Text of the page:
September 23, 2021
Yesterday, the Fed clearly communicated to us that they will begin exiting emergency level policies, likely at the next meeting in November.
As we've discussed a change in the direction of monetary policy (from the easing to tightening direction) is generally bad for stocks.
So, how did markets react? Yesterday, stocks were up. And today, stocks were up big.
In this case, as we've also discussed the past few days, even after the Fed tapers and even after the Fed starts raising rates (from zero), there is and will be plenty of tailwinds for stocks. Policy will remain stimulative for quite some time.
So, with today's aggressive pop in stocks, is the recent correction over? Many on Wall Street would like to believe so, and have probably proclaimed it to be over. My view: probably not.
Let's take a look at some reasons why we may seen a little more pain for stocks.
First, let's take a look at the chart on stocks …
Remember, we looked at this chart on Monday, when this big trendline broke. This trendline, drawn from election day, represents the anticipation of a Biden presidency that would bring about continued easy money and an unimaginably big fiscal spend.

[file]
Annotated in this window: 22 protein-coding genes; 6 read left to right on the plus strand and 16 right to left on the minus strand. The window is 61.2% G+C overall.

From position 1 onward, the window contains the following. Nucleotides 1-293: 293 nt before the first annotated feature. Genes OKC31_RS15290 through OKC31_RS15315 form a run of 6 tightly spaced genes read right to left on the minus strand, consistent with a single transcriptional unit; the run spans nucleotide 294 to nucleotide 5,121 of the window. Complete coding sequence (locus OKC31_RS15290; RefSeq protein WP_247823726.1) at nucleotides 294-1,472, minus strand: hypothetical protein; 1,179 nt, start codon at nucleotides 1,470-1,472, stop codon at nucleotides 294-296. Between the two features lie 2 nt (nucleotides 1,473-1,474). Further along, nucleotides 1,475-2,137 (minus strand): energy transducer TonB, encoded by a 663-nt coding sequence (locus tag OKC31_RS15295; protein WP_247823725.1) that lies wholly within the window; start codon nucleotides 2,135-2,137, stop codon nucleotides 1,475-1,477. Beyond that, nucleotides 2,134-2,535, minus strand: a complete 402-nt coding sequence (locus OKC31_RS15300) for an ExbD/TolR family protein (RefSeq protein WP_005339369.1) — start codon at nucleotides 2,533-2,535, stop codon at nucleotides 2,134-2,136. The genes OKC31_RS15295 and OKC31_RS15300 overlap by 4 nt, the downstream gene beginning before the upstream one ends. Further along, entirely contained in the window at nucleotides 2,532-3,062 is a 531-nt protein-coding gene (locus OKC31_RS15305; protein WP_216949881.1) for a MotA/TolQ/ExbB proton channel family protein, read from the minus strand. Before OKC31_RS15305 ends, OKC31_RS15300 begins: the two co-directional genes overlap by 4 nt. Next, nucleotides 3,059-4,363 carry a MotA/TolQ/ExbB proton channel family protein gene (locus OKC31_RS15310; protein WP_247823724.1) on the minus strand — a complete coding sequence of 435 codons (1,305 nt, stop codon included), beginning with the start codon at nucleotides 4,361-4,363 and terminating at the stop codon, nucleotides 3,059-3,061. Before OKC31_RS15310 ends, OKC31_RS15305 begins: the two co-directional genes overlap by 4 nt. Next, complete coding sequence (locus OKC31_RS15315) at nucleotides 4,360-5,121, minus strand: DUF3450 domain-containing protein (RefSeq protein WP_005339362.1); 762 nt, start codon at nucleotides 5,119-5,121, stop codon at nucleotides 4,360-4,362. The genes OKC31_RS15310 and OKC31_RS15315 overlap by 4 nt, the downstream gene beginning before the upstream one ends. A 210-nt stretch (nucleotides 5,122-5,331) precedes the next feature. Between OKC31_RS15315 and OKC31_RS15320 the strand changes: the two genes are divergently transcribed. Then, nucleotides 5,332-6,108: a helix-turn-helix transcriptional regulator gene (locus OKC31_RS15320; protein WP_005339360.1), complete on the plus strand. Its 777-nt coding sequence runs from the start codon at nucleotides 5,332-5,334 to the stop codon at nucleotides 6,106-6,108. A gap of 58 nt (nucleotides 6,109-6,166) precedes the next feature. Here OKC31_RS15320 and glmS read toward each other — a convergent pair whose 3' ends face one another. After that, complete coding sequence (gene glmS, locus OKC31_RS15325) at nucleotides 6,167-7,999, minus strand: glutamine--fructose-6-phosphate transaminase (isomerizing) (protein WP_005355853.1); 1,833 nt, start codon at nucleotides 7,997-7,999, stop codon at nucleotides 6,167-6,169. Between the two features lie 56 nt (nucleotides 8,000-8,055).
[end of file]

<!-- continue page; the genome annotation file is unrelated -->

Also notable in this chart, for those that appreciate technical analysis, you can see the gap down in stocks on the Sunday night open of the futures market. That gap was filled today. This "filling of the gap" is a technical pattern that tends to resolve in the direction of the break (i.e. lower).
Now, in addition to higher stocks today, we also had a strong surge in yields. That's to be expected, given the Fed's change of direction on monetary policy. And, importantly, as you can see in the chart, the benchmark interest rate market broke out of its two month range today.
But on a day where rates are moving higher, with the expectations that the U.S. will lead the major developed world in a rate hiking cycle, the dollar should have boomed. That didn't happen. The dollar traded down all day.
What else traded lower? Copper. This is another red flag for the resumption of the rise in stocks (at this stage). The Fed's plans to exit emergency level policies is a signal of confidence in the recovery and the sustainability of the recovery. What metal tends to reflect the view on the health of the economy? Copper.
Bottom line: Despite the big surge in stocks today, it wasn't a “risk-on” day across global markets. Given the event risks looming at the moment, these are probably clues to pay attention to.